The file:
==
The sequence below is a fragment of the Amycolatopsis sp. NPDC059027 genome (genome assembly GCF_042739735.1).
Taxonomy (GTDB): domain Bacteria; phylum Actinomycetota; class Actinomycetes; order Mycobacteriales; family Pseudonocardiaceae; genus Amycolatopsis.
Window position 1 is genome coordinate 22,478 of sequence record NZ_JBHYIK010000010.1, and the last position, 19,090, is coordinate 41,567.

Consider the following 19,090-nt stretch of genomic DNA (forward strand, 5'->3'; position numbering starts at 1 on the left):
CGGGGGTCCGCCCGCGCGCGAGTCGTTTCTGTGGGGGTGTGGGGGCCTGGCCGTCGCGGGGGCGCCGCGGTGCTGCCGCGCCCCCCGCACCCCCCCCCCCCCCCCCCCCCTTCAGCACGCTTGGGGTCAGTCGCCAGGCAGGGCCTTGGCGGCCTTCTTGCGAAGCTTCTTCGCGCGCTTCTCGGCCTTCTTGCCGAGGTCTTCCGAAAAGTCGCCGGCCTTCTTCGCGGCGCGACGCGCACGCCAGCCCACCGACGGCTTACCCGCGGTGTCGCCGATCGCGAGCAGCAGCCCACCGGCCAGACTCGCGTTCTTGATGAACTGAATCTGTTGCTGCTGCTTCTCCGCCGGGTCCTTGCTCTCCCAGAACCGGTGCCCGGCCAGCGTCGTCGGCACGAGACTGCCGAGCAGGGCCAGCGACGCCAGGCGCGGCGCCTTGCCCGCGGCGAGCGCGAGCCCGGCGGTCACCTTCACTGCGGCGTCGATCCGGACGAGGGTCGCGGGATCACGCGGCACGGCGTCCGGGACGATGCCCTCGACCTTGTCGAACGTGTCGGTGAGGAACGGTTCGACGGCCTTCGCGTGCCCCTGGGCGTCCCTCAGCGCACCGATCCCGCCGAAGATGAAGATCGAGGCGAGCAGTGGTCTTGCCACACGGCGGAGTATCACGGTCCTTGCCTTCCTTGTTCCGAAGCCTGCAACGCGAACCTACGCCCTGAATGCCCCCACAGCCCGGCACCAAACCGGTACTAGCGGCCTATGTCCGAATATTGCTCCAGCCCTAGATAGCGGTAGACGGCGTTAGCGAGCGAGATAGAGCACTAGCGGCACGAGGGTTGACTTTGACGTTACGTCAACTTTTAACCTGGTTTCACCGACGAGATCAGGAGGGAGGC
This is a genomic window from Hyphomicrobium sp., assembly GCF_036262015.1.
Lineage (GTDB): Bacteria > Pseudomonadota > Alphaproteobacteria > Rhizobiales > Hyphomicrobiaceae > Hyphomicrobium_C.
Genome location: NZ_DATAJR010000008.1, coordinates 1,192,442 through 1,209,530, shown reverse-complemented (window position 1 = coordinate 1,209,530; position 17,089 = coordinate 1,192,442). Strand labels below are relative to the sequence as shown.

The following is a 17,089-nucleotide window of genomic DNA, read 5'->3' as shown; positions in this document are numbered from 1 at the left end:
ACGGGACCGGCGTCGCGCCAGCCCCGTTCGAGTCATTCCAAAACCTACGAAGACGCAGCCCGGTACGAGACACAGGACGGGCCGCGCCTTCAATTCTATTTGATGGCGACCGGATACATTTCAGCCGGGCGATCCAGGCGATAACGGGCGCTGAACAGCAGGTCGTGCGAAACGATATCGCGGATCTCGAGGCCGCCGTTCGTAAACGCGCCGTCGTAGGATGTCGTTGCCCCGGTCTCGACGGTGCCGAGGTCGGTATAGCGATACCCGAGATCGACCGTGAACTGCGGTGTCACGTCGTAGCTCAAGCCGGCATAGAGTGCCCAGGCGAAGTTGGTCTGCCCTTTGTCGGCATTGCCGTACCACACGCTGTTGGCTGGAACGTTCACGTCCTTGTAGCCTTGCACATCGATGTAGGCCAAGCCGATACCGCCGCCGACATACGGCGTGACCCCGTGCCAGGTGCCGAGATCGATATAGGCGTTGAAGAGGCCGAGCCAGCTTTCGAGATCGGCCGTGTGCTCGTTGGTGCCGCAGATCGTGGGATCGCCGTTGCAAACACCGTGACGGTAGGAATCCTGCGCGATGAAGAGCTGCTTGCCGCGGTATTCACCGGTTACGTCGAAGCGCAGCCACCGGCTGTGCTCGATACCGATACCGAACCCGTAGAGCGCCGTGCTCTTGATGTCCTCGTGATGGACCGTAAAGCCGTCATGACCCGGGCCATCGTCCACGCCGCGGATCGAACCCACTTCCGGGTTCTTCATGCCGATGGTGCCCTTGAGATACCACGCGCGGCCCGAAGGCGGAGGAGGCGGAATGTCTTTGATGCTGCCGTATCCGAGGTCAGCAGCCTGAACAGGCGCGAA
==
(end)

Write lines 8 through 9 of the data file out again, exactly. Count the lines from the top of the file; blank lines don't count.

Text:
Genome location: NZ_DATAJR010000008.1, coordinates 1,192,442 through 1,209,530, shown reverse-complemented (window position 1 = coordinate 1,209,530; position 17,089 = coordinate 1,192,442). Strand labels below are relative to the sequence as shown.

The following is a 17,089-nucleotide window of genomic DNA, read 5'->3' as shown; positions in this document are numbered from 1 at the left end: